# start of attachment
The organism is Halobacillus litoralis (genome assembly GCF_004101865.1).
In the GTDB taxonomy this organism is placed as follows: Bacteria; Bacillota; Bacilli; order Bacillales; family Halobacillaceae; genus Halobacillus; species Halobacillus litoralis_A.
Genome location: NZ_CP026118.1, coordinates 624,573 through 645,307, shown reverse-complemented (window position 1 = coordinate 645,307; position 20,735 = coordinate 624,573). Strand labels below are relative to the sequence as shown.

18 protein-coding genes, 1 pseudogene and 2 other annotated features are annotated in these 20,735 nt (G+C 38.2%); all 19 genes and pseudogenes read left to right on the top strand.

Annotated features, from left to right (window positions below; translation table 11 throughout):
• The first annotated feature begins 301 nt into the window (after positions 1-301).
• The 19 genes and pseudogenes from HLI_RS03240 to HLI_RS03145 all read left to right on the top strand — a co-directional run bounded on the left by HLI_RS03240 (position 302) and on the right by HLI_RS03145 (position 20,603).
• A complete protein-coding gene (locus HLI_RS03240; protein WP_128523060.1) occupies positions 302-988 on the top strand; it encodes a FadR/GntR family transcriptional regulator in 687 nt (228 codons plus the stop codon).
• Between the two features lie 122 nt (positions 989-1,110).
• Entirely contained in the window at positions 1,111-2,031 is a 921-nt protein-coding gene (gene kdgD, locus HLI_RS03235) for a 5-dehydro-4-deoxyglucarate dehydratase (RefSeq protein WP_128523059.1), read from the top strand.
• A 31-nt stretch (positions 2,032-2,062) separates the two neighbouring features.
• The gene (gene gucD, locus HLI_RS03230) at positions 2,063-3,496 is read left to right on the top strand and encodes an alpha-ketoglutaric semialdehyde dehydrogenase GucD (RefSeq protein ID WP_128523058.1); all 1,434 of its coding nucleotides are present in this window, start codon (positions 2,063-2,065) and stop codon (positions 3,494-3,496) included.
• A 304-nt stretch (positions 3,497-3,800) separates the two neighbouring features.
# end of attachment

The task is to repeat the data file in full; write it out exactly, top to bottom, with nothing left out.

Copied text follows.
The organism is Halobacillus litoralis (genome assembly GCF_004101865.1).
In the GTDB taxonomy this organism is placed as follows: Bacteria; Bacillota; Bacilli; order Bacillales; family Halobacillaceae; genus Halobacillus; species Halobacillus litoralis_A.
Genome location: NZ_CP026118.1, coordinates 624,573 through 645,307, shown reverse-complemented (window position 1 = coordinate 645,307; position 20,735 = coordinate 624,573). Strand labels below are relative to the sequence as shown.

18 protein-coding genes, 1 pseudogene and 2 other annotated features are annotated in these 20,735 nt (G+C 38.2%); all 19 genes and pseudogenes read left to right on the top strand.

Annotated features, from left to right (window positions below; translation table 11 throughout):
• The first annotated feature begins 301 nt into the window (after positions 1-301).
• The 19 genes and pseudogenes from HLI_RS03240 to HLI_RS03145 all read left to right on the top strand — a co-directional run bounded on the left by HLI_RS03240 (position 302) and on the right by HLI_RS03145 (position 20,603).
• A complete protein-coding gene (locus HLI_RS03240; protein WP_128523060.1) occupies positions 302-988 on the top strand; it encodes a FadR/GntR family transcriptional regulator in 687 nt (228 codons plus the stop codon).
• Between the two features lie 122 nt (positions 989-1,110).
• Entirely contained in the window at positions 1,111-2,031 is a 921-nt protein-coding gene (gene kdgD, locus HLI_RS03235) for a 5-dehydro-4-deoxyglucarate dehydratase (RefSeq protein WP_128523059.1), read from the top strand.
• A 31-nt stretch (positions 2,032-2,062) separates the two neighbouring features.
• The gene (gene gucD, locus HLI_RS03230) at positions 2,063-3,496 is read left to right on the top strand and encodes an alpha-ketoglutaric semialdehyde dehydrogenase GucD (RefSeq protein ID WP_128523058.1); all 1,434 of its coding nucleotides are present in this window, start codon (positions 2,063-2,065) and stop codon (positions 3,494-3,496) included.
• A 304-nt stretch (positions 3,497-3,800) separates the two neighbouring features.